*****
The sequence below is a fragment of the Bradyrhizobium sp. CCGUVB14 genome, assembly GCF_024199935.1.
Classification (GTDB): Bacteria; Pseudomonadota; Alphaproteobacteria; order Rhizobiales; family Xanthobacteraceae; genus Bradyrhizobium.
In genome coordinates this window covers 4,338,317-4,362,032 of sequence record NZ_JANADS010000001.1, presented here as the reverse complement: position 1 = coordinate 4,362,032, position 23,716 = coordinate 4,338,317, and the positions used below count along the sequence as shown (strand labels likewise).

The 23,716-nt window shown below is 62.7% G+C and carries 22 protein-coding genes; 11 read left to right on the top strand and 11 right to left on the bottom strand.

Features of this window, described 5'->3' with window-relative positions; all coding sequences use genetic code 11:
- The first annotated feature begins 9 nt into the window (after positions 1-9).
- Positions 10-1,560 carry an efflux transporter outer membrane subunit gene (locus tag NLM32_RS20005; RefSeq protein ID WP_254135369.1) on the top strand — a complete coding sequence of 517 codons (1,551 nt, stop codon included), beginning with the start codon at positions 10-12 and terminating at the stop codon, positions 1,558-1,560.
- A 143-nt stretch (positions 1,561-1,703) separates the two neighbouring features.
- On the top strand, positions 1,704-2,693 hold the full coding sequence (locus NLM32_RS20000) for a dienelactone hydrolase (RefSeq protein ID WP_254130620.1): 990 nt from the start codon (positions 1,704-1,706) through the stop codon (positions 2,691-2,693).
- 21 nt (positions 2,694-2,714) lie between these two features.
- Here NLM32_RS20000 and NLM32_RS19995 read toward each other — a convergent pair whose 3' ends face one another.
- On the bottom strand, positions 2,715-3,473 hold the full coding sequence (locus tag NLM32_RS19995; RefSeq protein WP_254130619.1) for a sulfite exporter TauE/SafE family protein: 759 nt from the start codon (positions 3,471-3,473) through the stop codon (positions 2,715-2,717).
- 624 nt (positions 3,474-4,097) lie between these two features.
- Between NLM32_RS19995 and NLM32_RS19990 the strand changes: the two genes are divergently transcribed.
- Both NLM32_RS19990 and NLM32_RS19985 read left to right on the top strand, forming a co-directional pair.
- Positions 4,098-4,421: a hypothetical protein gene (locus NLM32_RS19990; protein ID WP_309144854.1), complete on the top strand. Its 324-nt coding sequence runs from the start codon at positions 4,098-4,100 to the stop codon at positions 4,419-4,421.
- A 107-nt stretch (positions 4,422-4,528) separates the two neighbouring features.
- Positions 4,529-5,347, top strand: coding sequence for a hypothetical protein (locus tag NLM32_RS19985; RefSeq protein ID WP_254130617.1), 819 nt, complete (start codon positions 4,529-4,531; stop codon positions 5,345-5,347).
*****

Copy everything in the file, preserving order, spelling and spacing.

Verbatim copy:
The sequence below is a fragment of the Bradyrhizobium sp. CCGUVB14 genome, assembly GCF_024199935.1.
Classification (GTDB): Bacteria; Pseudomonadota; Alphaproteobacteria; order Rhizobiales; family Xanthobacteraceae; genus Bradyrhizobium.
In genome coordinates this window covers 4,338,317-4,362,032 of sequence record NZ_JANADS010000001.1, presented here as the reverse complement: position 1 = coordinate 4,362,032, position 23,716 = coordinate 4,338,317, and the positions used below count along the sequence as shown (strand labels likewise).

The 23,716-nt window shown below is 62.7% G+C and carries 22 protein-coding genes; 11 read left to right on the top strand and 11 right to left on the bottom strand.

Features of this window, described 5'->3' with window-relative positions; all coding sequences use genetic code 11:
- The first annotated feature begins 9 nt into the window (after positions 1-9).
- Positions 10-1,560 carry an efflux transporter outer membrane subunit gene (locus tag NLM32_RS20005; RefSeq protein ID WP_254135369.1) on the top strand — a complete coding sequence of 517 codons (1,551 nt, stop codon included), beginning with the start codon at positions 10-12 and terminating at the stop codon, positions 1,558-1,560.
- A 143-nt stretch (positions 1,561-1,703) separates the two neighbouring features.
- On the top strand, positions 1,704-2,693 hold the full coding sequence (locus NLM32_RS20000) for a dienelactone hydrolase (RefSeq protein ID WP_254130620.1): 990 nt from the start codon (positions 1,704-1,706) through the stop codon (positions 2,691-2,693).
- 21 nt (positions 2,694-2,714) lie between these two features.
- Here NLM32_RS20000 and NLM32_RS19995 read toward each other — a convergent pair whose 3' ends face one another.
- On the bottom strand, positions 2,715-3,473 hold the full coding sequence (locus tag NLM32_RS19995; RefSeq protein WP_254130619.1) for a sulfite exporter TauE/SafE family protein: 759 nt from the start codon (positions 3,471-3,473) through the stop codon (positions 2,715-2,717).
- 624 nt (positions 3,474-4,097) lie between these two features.
- Between NLM32_RS19995 and NLM32_RS19990 the strand changes: the two genes are divergently transcribed.
- Both NLM32_RS19990 and NLM32_RS19985 read left to right on the top strand, forming a co-directional pair.
- Positions 4,098-4,421: a hypothetical protein gene (locus NLM32_RS19990; protein ID WP_309144854.1), complete on the top strand. Its 324-nt coding sequence runs from the start codon at positions 4,098-4,100 to the stop codon at positions 4,419-4,421.
- A 107-nt stretch (positions 4,422-4,528) separates the two neighbouring features.
- Positions 4,529-5,347, top strand: coding sequence for a hypothetical protein (locus tag NLM32_RS19985; RefSeq protein ID WP_254130617.1), 819 nt, complete (start codon positions 4,529-4,531; stop codon positions 5,345-5,347).